One of the strangest Apple rumors we’d ever seen was last weeks BGR story claiming that Apple was interested in purchasing Barnes & Noble.
We’re not giving this rumor much credence as Apple is notoriously averse to big time acquisitions and prefers to develop technology in-house whenever possible. Still, Apple has been at the forefront of a number of absurd acquisition rumors that, not surprisingly, never pan out.
You’d think that pundits would realize by now that Apple’s corporate acquisitions are typically small, strategic, and downright surgical in nature.
Looking back over the past few years, Harry McCracken of Technologizer compiled a list of some of the more eye catching Apple acquisition rumors that expectedly never materialized into anything beyond a intriguing headline.
In 2003, Apple was supposedly interested in buying Universal Music. One year later, Pixar was reportedly on Steve Jobs’ radar.
Then there were acquisition rumors involving TiVo, Palm, Disney, Nintendo, and even Sun!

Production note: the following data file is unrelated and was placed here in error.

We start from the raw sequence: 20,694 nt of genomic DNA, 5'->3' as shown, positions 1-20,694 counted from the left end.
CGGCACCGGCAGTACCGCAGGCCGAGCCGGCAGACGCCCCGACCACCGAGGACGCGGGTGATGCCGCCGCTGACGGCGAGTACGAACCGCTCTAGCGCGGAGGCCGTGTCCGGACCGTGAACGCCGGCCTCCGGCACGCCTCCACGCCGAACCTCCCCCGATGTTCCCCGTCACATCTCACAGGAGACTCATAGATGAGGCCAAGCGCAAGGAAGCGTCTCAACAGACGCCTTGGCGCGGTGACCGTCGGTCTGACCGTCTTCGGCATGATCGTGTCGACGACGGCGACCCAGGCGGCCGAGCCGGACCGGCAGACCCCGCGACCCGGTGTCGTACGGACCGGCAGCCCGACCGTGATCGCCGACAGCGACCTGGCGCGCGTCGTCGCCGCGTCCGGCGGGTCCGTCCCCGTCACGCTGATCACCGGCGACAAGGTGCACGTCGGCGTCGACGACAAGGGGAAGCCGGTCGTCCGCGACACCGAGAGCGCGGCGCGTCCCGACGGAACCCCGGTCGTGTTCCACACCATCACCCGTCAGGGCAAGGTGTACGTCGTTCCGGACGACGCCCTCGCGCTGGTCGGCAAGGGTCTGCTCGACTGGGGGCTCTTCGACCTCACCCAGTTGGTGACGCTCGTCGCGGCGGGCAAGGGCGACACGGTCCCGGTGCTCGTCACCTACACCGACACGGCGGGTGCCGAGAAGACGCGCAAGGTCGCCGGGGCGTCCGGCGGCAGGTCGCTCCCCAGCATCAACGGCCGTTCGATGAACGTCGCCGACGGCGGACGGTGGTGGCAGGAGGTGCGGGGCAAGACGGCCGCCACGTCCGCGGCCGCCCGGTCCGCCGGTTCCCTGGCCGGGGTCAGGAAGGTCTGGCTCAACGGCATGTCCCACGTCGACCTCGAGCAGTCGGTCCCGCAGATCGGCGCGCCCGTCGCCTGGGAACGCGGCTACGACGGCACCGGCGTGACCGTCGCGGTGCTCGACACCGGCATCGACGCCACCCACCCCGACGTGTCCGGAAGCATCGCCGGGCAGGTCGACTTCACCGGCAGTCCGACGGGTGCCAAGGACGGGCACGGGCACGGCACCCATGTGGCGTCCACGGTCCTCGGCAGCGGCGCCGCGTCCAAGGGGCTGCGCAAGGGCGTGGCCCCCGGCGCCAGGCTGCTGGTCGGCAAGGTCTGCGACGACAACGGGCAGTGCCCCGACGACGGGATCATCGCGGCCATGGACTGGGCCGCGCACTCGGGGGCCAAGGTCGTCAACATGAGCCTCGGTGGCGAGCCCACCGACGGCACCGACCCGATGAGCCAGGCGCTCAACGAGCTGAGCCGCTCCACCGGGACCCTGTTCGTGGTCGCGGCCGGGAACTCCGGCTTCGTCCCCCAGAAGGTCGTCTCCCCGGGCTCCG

And that’s just the tip of the iceberg.
There was speculation that Apple would purchase AMD. That, of course, was when it wasn’t interested in acquiring Yahoo!. In 2008 Robert Cringley said that Apple would purchase Adobe, which was arguably more believable than Apple supposedly buying Sony. In 2009, rumors that Apple was on the cusp of buying both EA and Twitter made the rounds. And more recently, rumors circulated indicating that Apple was considering making a bid for Hulu.
The most egregious offender, however, was an October 2010 article from Geek.com that offered the following headline: “Wall Street thinks Apple may buy EA, Sony, Netflix, Facebook or Disney.” Wow. Way to hedge your bets there.
In other news, most people on Wall Street are apparently idiots.
With billions in the bank, Apple can certainly acquire almost any company it wants. But Apple’s selective and isn’t prone to making acquisitions on a whim a’la Google or the Microsoft of yore. Apple doesn’t purchase companies based on hype, and won’t think twice about passing up a company with cool technology if it doesn’t fit into Apple’s long-term product roadmap.
Also, remember that Apple’s cheap. Uhh, err, I mean cost conscious. It’s most expensive acquisition to date was its 1997 purchase of NeXT for $404 million. In contrast, take a look at Microsoft’s $8.5 billion purchase of Skype. That said, rumors of Apple placing a $1 billion+ bid for Hulu seems utterly laughable.